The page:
DAEGU, Feb. 18 (Yonhap) -- Two South Korean-born sisters, who were abandoned as infants and sent abroad by an adoption agency in the early 1970s, were reunited in Daegu on Monday after living separately in North America and Europe for nearly five decades.
American Christine Pennell, 49, and Belgian Kim Haelen, 47, were reunited at Daegu Station in central Daegu, about 300 km southeast of Seoul, at 11 a.m. on the day after 47 years apart.
Pennell and Haelen were abandoned at the city's Banyawol Station in November and Daegu Station in December, both in 1971, respectively, before being adopted by families in the United States and Belgium the following year.
The two then had lived without knowing about the existence of each other until last year, when they had genetic tests for personal reasons and the test companies said there was another person with 100 percent identical genetic information.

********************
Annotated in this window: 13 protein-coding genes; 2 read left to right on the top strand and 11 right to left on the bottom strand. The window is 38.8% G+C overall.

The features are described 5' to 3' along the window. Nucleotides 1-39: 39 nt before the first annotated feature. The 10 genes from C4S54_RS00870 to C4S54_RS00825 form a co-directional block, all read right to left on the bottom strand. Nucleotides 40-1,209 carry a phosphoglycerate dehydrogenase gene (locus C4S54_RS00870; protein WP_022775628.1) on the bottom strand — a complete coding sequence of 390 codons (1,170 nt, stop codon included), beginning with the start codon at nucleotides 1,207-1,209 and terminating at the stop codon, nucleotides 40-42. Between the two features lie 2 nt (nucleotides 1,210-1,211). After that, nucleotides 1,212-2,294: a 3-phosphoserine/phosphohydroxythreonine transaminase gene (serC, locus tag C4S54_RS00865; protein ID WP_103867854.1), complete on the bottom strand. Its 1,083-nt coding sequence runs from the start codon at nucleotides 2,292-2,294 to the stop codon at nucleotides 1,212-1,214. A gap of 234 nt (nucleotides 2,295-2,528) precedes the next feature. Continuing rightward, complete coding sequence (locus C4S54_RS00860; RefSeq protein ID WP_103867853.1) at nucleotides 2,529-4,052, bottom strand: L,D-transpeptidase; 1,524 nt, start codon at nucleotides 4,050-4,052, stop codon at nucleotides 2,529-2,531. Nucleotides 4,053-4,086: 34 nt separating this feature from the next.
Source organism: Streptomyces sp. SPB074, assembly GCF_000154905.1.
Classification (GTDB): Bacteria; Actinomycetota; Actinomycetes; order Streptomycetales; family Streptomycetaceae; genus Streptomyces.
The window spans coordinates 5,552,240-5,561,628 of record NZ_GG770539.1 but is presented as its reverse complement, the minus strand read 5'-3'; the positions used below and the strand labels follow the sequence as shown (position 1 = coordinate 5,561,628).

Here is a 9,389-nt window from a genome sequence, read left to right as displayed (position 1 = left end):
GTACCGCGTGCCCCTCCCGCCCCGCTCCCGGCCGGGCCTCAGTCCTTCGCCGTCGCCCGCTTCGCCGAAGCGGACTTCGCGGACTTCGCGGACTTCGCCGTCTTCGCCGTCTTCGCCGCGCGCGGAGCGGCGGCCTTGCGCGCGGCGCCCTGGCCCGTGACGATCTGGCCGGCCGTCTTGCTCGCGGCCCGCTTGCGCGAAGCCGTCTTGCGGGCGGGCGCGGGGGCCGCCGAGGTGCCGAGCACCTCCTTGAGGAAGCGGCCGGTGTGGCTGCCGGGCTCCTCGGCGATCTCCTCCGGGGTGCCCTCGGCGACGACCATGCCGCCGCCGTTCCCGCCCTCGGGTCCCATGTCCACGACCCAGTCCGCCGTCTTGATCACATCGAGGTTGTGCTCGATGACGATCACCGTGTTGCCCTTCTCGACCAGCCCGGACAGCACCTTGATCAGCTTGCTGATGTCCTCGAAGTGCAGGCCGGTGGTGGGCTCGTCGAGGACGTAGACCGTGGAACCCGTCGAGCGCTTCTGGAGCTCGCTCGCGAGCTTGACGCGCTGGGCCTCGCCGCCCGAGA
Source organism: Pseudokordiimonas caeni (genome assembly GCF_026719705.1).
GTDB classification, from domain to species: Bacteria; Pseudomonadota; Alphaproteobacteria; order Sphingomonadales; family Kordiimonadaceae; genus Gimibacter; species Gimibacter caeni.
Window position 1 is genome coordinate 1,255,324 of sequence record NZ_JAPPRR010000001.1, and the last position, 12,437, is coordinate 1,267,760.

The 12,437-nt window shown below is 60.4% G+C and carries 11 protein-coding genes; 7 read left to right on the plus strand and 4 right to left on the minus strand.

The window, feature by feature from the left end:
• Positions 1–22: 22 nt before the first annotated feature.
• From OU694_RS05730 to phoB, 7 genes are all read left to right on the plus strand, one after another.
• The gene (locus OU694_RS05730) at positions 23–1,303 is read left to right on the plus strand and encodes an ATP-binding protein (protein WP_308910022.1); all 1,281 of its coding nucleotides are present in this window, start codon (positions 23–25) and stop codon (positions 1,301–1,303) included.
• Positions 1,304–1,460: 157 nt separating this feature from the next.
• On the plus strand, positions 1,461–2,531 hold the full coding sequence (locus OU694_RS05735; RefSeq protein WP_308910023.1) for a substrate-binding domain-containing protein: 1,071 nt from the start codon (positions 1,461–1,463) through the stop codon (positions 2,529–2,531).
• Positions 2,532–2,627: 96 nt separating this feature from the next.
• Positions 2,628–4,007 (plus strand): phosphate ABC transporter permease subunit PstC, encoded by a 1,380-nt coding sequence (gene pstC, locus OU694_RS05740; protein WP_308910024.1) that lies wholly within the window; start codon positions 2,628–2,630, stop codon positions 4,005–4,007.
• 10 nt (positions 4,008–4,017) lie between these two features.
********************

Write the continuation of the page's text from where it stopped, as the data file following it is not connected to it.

The discovery was possible because the world's leading genetic testing companies share genetic information on overseas adoptees.
The two sisters have since communicated across the Atlantic and recently visited South Korea to trace their family members in Daegu.
They cried for a long while hugging each other.
They were amazed to learn that they share the hobby of dancing and a dislike of fish, and at the similarities of their faces and hands.
The sisters then expressed their wish to meet with their birth parents.
Pennell, who currently works for a law firm, said she is unaware of the circumstances of her abandonment in 1971, but wants to meet her parents even just once.
Haelen, an educator for disabled people, said she imagines her birth mother as a cheerful and kind person, like her elder sister.
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